Over the last few decades, advances in molecular techniques have led to the detection of strong geographic population structure and cryptic speciation in many benthic marine taxa, even those with long-lived pelagic larval stages. Polychaete annelids, in particular, generally show a high degree of population divergence, especially in mitochondrial genes. Rarely have molecular studies confirmed the presence of ‘cosmopolitan’ species. The amphinomid polychaete Hermodice carunculata was long considered the sole species within its genus, with...

Microplastics alter feeding strategies of a coral reef organism

Marlena Joppien, Hildegard Westphal, Marleen Stuhr & Steve Doo
Increasing marine microplastic pollution has detrimentally impacted organismal physiology and ecosystem functioning. While previous studies document negative effects of microplastics on coral reef animals, the potential responses of organisms such as Large Benthic Foraminifera (LBF) are largely unknown. Here, we document the impact of microplastics on heterotrophic feeding behavior of LBF. Specimens of Amphistegina gibbosa were incubated in three experimental treatments: (1) Artemia sp. nauplii only; (2) pristine microplastic particles only; (3) choice of nauplii...

Palaeoecological data of KP core, Kampar Peninsula, Riau, Sumatra, Indonesia

K. Anggi Hapsari, Tim Jennerjahn, Septriono Hari Nugroho, Eko Yulianto & Hermann Behling
Southeast Asian peatlands, along with their various important ecosystem services, are mainly distributed in the coastal areas of Sumatra and Borneo. These ecosystems are threatened by coastal development, global warming and sea level rise (SLR). Despite receiving growing attention for their biodiversity and as massive carbon stores, there is still a lack of knowledge on how they initiated and evolved over time, and how they responded to past environmental change, i.e., precipitation, sea level and...

No short-term effect of sinking microplastics on heterotrophy or sediment clearing in the tropical coral Stylophora pistillata

Sonia Bejarano, Anna Feuring, Valeska Diemel, Mattia Ghilardi & Tilmann Harder
Investigations of encounters between corals and microplastics have, to date, used particle concentrations that are several orders of magnitude above environmentally relevant levels. Here we investigate whether concentrations closer to values reported in tropical coral reefs affect sediment shedding and heterotrophy in reef-building corals. We show that single-pulse microplastic deposition elicits significantly more coral polyp retraction than comparable amounts of calcareous sediments. When deposited separately from sediments, microplastics remain longer on corals than sediments, through...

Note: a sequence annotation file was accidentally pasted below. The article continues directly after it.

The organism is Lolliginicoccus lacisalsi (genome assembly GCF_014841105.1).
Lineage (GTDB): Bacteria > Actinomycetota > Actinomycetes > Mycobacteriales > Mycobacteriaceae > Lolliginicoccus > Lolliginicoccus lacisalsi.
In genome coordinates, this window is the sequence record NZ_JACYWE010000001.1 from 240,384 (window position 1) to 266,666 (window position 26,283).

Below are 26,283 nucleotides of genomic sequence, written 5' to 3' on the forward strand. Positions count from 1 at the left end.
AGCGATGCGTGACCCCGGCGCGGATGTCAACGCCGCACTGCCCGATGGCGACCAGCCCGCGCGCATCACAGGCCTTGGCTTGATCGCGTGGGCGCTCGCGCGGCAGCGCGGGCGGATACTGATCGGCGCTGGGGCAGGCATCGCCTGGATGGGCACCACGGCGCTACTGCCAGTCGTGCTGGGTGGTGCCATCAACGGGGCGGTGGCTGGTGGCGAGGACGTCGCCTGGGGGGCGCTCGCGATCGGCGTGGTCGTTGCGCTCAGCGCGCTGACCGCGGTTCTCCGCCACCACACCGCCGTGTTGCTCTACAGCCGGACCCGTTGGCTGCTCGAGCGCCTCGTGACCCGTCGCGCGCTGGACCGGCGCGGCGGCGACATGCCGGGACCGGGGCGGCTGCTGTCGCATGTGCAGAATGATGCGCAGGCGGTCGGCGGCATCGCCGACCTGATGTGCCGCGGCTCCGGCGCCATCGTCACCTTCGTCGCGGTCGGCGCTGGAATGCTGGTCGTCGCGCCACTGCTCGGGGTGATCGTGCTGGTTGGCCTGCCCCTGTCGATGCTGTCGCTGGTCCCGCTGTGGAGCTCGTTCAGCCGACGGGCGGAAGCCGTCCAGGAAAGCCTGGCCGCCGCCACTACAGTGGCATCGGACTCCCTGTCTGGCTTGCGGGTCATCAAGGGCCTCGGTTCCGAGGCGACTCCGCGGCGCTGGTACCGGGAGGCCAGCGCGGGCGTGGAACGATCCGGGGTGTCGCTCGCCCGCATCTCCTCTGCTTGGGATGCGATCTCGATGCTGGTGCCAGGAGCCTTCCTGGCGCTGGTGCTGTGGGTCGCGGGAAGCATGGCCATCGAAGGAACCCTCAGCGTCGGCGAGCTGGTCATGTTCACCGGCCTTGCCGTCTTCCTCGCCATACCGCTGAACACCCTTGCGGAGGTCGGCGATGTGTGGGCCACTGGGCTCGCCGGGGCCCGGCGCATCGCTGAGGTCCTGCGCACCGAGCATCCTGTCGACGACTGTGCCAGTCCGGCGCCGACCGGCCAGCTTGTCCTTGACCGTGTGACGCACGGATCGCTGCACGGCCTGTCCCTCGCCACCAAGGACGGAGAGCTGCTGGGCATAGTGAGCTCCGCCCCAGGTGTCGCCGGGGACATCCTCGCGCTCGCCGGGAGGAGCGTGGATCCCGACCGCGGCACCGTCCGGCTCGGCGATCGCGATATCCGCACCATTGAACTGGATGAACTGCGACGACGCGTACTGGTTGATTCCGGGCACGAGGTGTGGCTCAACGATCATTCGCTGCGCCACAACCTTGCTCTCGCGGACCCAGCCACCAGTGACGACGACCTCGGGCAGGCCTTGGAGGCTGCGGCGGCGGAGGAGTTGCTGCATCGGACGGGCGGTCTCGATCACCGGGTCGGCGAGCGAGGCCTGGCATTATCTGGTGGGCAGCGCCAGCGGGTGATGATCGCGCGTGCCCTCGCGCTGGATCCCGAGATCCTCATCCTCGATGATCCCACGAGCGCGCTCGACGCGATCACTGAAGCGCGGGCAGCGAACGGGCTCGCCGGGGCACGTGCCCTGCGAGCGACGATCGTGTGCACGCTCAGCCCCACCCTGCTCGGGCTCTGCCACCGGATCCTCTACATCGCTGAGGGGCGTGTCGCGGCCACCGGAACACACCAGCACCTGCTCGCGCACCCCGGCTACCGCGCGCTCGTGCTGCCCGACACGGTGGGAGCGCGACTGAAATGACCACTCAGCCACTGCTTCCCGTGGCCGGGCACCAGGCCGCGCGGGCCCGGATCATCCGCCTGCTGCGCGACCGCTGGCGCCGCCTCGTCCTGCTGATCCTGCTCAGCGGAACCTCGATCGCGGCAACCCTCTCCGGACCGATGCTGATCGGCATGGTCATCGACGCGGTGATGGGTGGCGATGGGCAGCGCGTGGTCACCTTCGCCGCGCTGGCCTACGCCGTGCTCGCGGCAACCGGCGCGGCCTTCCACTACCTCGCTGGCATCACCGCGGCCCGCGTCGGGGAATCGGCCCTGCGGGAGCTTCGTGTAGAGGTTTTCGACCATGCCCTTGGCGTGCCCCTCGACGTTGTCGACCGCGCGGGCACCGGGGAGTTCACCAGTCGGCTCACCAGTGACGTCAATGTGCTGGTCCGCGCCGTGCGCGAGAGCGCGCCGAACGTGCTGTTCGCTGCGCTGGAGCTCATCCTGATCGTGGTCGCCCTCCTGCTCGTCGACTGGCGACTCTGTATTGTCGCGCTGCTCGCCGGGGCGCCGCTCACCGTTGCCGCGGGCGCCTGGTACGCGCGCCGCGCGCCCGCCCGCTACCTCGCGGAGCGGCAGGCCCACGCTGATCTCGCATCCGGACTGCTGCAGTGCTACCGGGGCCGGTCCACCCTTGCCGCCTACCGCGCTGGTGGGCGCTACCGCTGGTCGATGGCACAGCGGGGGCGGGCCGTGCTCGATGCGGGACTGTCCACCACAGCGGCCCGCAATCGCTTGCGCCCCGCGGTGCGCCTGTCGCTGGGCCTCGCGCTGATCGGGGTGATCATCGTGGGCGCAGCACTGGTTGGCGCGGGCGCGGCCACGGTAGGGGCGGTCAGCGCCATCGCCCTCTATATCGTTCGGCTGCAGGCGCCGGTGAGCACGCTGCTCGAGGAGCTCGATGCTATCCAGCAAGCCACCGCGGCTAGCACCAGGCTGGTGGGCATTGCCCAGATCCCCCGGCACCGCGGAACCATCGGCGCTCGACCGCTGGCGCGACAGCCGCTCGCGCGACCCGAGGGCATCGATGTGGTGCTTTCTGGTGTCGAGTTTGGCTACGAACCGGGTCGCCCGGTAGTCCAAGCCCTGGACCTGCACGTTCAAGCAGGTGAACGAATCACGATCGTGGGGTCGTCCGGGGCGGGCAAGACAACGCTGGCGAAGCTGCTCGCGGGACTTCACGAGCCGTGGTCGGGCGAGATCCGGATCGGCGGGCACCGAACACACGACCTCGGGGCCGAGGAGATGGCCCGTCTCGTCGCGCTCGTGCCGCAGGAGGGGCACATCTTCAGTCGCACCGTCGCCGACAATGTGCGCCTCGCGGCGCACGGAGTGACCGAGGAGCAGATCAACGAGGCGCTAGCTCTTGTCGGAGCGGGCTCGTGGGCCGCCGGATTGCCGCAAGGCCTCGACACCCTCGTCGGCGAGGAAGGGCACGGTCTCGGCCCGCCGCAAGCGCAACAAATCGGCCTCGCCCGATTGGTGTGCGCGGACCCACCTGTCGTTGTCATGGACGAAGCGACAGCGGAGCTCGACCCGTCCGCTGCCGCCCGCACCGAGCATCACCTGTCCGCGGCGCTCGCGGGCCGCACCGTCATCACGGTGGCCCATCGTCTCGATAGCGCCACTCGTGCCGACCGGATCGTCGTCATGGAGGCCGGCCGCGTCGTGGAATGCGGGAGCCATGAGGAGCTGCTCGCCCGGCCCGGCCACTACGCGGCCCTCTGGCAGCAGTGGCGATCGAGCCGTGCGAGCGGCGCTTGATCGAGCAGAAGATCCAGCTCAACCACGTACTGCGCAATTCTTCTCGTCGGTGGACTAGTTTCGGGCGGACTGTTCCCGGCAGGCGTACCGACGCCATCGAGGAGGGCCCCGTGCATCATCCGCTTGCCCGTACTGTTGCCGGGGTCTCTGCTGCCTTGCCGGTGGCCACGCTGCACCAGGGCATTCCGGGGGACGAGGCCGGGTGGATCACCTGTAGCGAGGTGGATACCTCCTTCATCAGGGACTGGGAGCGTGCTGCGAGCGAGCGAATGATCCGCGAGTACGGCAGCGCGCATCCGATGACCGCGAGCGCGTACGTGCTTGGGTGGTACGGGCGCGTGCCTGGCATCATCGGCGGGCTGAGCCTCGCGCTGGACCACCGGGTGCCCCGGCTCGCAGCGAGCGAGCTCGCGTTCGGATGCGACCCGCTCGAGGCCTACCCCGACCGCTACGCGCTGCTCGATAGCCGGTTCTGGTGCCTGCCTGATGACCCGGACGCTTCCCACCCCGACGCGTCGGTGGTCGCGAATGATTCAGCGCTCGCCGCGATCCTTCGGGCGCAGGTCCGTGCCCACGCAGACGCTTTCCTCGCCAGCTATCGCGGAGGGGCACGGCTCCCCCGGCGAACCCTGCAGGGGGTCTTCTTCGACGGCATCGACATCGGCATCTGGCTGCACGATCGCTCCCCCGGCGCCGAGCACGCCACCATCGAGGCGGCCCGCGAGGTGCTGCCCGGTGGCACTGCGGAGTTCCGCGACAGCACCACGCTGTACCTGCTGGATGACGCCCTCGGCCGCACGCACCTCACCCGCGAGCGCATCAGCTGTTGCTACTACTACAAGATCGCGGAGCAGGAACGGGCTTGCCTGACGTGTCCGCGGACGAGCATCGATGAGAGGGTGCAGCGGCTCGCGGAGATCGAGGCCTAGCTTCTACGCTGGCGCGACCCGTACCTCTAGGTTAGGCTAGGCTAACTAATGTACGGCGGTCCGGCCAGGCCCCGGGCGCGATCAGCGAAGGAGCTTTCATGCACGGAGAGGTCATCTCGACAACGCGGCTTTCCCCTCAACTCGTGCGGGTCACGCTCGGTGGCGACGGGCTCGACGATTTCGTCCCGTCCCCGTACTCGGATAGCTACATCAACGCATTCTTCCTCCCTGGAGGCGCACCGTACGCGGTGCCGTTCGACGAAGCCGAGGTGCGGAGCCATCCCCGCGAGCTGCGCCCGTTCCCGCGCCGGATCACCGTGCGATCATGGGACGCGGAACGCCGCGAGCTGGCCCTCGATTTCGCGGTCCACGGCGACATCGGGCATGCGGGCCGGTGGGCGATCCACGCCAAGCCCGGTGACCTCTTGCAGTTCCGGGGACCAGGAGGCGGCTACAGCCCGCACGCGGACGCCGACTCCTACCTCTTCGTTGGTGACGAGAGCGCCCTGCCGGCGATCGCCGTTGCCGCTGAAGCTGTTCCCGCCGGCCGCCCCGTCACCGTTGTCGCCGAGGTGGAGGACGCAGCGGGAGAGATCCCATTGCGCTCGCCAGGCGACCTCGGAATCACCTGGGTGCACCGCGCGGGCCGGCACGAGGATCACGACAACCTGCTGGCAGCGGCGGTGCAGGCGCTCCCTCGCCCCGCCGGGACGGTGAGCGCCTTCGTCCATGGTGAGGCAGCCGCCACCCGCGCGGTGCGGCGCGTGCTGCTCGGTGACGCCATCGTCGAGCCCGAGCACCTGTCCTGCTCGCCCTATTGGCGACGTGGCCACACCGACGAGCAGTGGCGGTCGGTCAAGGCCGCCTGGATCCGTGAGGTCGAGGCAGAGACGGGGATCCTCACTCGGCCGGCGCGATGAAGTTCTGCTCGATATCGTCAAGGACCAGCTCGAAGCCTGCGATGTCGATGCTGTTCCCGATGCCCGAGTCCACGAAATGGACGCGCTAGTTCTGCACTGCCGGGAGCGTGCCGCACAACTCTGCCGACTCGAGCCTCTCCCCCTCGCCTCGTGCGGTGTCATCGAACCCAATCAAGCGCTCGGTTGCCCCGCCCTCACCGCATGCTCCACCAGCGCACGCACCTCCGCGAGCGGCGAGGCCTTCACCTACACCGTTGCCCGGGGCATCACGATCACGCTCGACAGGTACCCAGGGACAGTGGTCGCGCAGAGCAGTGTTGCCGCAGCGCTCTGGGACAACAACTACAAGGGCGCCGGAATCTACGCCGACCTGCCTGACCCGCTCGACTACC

Data from: Community-wide scan identifies fish species associated with coral reef services across the Indo-Pacific

Eva Maire, Sébastien Villéger, Nicholas A.J. Graham, Andrew S. Hoey, Joshua Cinner, Sebastian C.A. Ferse, Catherine Aliaume, David J. Booth, David A. Feary, Michel Kulbicki, Stuart A. Sandin, Laurent Vigliola, David Mouillot & Sebastian C. A. Ferse
Determining whether many functionally complementary species or only a subset of key species are necessary to maintain ecosystem functioning and services is a critical question in community ecology and biodiversity conservation. Identifying such key species remains challenging, especially in the tropics where many species co-occur and can potentially support the same or different processes. Here, we developed a new community-wide scan (CWS) approach, analogous to the genome-wide scan, to identify fish species that significantly contribute,...

Registration Year

  • 2022
    6
  • 2020
    2
  • 2018
    6
  • 2017
    1
  • 2013
    1

Resource Types

  • Dataset
    16

Affiliations

  • Leibniz Center for Tropical Marine Ecology
    10
  • Leibniz Centre for Tropical Marine Research
    6
  • University of Bremen
    5
  • University of Queensland
    2
  • University of Maine
    2
  • Smithsonian Institution
    2
  • University of Göttingen
    2
  • James Cook University
    2
  • Scripps Institution of Oceanography
    2
  • Sultan Qaboos University
    2